10 Ways to Keep Birds Away From Fishpond

A calm pond filled with beautiful koi and goldfish offers endless hours of peaceful relaxation to the humans that built it, but for birds, it is an all-you-can-eat buffet.

Birds are the number one reason homeowners don’t keep their fish ponds adequately stocked with fish.

Without protection from predatory wild birds and other predators, your fish will not survive to give you years of viewing pleasure.

It is illegal to kill migratory birds that may be feeding at your fishpond. Fortunately, there are other steps you can take to deter hungry birds and protect your fish, beginning with where you place the pond.

10 Ways to Keep Birds Away From Fishpond

Let’s have a look at some effective ways you can use to protect the fish in the fishpond by keeping the birds away.

Protect Your Fishponds With Physical Barriers

The first thing you can try is physically removing bird’s access of the fishpond

Choosing the right place for your fishpond

If you haven’t put in your fishpond yet, choosing the right place for it can make a huge difference for the survival of your fish later.

Fishponds installed close to a deck or a patio will suffer fewer bird attacks than fishponds set in the middle of your yard.

Fishponds placed near fences or trees offer good protection for your fish.

A fishpond running along the front of your house with a bridge leading to your front door is also a great way to keep birds away and protect your fish, especially if you have lots of traffic in and out of your house.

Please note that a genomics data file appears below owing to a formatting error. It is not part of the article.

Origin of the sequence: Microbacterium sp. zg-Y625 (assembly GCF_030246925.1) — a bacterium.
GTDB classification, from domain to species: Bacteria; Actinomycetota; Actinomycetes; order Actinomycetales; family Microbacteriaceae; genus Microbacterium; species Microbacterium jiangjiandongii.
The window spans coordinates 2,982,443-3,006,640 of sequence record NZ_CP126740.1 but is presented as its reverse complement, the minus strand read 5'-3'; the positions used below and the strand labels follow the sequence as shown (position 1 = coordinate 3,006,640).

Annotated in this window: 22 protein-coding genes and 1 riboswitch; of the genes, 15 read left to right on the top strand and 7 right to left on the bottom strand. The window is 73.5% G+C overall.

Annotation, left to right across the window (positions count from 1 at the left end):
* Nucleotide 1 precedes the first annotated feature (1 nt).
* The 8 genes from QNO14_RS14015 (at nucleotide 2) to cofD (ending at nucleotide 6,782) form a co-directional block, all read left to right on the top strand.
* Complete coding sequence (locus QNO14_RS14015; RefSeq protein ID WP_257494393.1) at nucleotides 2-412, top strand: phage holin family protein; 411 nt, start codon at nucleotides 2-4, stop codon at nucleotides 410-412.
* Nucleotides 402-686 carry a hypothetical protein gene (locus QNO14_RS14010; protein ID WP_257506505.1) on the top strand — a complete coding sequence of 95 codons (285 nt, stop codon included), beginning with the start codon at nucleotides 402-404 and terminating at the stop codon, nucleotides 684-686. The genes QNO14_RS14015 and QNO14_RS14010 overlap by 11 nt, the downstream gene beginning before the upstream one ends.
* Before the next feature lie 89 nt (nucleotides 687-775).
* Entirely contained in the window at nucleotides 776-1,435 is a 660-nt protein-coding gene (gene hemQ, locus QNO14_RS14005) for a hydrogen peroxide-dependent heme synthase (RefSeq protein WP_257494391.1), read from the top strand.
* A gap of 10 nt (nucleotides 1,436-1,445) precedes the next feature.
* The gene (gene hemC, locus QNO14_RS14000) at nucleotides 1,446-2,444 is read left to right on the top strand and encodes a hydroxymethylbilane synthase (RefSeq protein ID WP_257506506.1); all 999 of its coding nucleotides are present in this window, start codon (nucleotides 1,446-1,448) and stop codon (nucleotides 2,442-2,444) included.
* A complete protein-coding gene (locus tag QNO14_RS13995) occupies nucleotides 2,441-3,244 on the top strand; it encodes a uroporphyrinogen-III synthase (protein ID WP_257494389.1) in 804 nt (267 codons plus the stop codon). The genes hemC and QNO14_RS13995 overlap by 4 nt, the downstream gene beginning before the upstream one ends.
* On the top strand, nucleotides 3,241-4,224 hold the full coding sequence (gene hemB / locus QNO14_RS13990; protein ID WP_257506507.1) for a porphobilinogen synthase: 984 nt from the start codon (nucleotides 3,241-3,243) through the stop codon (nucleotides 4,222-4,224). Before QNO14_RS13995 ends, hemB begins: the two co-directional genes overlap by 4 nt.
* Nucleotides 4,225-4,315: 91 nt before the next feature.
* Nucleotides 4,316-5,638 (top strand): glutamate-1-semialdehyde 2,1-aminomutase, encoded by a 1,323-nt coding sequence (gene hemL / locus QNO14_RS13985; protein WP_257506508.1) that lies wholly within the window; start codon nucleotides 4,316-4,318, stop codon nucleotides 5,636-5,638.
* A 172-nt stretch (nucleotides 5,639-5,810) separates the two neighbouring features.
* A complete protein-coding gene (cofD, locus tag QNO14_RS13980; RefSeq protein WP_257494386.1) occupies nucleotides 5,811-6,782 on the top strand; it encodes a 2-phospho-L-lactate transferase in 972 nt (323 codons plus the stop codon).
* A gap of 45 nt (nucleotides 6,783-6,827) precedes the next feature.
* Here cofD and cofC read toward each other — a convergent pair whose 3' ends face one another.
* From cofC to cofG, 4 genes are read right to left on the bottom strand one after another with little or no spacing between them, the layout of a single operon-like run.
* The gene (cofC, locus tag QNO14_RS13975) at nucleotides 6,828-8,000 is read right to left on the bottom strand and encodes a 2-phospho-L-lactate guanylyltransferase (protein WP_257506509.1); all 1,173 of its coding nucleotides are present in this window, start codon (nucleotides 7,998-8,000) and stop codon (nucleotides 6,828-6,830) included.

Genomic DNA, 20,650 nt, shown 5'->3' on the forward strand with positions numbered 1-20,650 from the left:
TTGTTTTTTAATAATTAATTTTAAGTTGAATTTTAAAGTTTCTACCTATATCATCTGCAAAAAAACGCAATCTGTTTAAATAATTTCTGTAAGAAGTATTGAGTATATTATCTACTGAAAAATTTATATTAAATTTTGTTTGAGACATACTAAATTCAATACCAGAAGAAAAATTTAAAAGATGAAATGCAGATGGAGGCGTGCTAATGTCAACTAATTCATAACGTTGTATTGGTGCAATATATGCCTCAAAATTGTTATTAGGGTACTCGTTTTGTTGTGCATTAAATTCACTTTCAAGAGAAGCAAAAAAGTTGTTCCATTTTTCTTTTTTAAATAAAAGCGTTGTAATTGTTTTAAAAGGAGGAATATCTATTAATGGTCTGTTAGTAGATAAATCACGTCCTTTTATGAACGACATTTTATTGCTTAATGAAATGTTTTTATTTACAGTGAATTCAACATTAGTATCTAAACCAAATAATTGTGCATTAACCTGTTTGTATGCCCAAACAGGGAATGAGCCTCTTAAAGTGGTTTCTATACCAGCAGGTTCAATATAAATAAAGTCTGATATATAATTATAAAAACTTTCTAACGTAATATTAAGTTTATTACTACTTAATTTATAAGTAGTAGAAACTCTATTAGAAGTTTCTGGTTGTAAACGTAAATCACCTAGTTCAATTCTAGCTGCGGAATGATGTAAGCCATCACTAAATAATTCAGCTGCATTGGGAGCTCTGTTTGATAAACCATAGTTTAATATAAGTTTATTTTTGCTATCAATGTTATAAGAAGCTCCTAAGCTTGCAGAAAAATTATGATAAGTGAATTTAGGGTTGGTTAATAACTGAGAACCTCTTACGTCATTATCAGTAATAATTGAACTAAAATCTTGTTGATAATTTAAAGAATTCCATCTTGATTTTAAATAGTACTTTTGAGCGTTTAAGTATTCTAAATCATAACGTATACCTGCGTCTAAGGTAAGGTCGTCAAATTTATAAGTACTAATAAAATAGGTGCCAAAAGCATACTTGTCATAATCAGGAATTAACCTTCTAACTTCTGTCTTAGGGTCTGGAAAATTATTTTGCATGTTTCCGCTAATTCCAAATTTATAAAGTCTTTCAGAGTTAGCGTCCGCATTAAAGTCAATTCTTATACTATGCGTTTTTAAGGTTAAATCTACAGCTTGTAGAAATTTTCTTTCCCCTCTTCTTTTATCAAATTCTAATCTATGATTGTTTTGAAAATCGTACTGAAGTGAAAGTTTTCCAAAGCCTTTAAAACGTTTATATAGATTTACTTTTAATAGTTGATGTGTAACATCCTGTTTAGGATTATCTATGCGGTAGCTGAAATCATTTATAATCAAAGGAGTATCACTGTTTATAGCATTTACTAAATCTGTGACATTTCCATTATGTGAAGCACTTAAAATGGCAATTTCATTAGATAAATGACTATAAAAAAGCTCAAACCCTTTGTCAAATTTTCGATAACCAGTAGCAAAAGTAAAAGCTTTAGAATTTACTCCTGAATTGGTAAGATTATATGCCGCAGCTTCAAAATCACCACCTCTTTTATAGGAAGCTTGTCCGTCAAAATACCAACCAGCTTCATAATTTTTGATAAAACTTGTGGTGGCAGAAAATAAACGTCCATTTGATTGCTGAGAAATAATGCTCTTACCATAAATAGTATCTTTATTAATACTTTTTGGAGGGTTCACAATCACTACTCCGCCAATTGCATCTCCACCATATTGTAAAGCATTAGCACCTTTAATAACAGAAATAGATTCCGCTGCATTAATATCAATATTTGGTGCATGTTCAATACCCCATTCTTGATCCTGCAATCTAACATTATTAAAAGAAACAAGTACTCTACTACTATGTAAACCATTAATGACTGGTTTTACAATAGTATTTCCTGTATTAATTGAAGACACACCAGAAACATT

Reducing Access to a Fishpond that has Already Been Installed

If your fishpond has already been dug, there are still ways you can add attractive features that deter predatory birds from attacking your fish.

Give your fishpond a backdrop of thorny shrubs. Use plants to create a visually attractive setting for your pond that birds like herons and storks can’t penetrate.

Put a low, ornamental fence around your pond. A wrought-iron fence about 2 feet (60 cm) tall around your pond makes it impossible for a bird just to step over the fence and test the waters.

Birds that do not know that they can place at least one foot on the bottom of the pond won’t take the risk of falling in.

You can keep out other predators by adding some clear plastic netting behind the fence. It won’t interfere with your view, but it will keep raccoons and other predators out of your pond.

Why is the Placement of Your Fishpond so Important?

The major predators of pet fish, storks, herons, and ibis, have a broad wingspan. They need a large, open area to land.

When you place a fishpond in the middle of an open area, they can dive down to the pond with their legs extended, so they appear to be walking on water.

They are actually looking for exactly the right spot where they can set one leg down to stand on the bottom of the pond while they scoop up your fish.

All of this happens in just a few seconds.

But If there aren’t any openings for them to glide down to your fishpond, they would have to walk from an open area all the way to the pond.

This deprives them of the element of surprise and gives fish an opportunity to hide as the birds approach.

But let’s suppose you have lots of fish and not all of them can get away in time.

Make Sure Your Fishpond has Steep Sides

Once you have placed your fishpond so a bird like a heron can’t simply glide down and catch a fish, the next step is to make sure your pond has steep sides.

If a fish-eating bird can’t feel the bottom when it takes its first step into your fishpond, he is not going to just blindly venture into the pond and hope they don’t have to swim.

And the bird has to be able to put one foot on the bottom to support itself while it grabs a fish.

This leads us to the next consideration.

Make Sure Your Fishpond is At Least Three Feet (About a Meter) Deep